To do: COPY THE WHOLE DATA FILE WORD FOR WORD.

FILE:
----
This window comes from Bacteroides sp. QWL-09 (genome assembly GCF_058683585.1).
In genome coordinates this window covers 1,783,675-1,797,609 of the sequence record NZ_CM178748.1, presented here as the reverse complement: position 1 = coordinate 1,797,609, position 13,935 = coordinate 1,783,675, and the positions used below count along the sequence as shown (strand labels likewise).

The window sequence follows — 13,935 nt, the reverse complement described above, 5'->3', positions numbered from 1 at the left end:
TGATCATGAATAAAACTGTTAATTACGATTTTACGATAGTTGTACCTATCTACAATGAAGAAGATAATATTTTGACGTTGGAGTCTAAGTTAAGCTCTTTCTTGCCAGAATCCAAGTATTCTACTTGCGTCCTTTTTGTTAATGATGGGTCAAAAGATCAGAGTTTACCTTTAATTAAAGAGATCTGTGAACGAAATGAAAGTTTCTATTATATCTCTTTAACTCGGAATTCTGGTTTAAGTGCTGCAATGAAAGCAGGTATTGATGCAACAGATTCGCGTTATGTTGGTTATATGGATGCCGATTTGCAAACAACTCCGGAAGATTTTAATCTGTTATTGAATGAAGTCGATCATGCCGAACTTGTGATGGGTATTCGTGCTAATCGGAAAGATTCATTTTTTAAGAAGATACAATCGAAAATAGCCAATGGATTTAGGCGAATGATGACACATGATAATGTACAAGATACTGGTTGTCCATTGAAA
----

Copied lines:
This window comes from Bacteroides sp. QWL-09 (genome assembly GCF_058683585.1).
In genome coordinates this window covers 1,783,675-1,797,609 of the sequence record NZ_CM178748.1, presented here as the reverse complement: position 1 = coordinate 1,797,609, position 13,935 = coordinate 1,783,675, and the positions used below count along the sequence as shown (strand labels likewise).

The window sequence follows — 13,935 nt, the reverse complement described above, 5'->3', positions numbered from 1 at the left end:
TGATCATGAATAAAACTGTTAATTACGATTTTACGATAGTTGTACCTATCTACAATGAAGAAGATAATATTTTGACGTTGGAGTCTAAGTTAAGCTCTTTCTTGCCAGAATCCAAGTATTCTACTTGCGTCCTTTTTGTTAATGATGGGTCAAAAGATCAGAGTTTACCTTTAATTAAAGAGATCTGTGAACGAAATGAAAGTTTCTATTATATCTCTTTAACTCGGAATTCTGGTTTAAGTGCTGCAATGAAAGCAGGTATTGATGCAACAGATTCGCGTTATGTTGGTTATATGGATGCCGATTTGCAAACAACTCCGGAAGATTTTAATCTGTTATTGAATGAAGTCGATCATGCCGAACTTGTGATGGGTATTCGTGCTAATCGGAAAGATTCATTTTTTAAGAAGATACAATCGAAAATAGCCAATGGATTTAGGCGAATGATGACACATGATAATGTACAAGATACTGGTTGTCCATTGAAA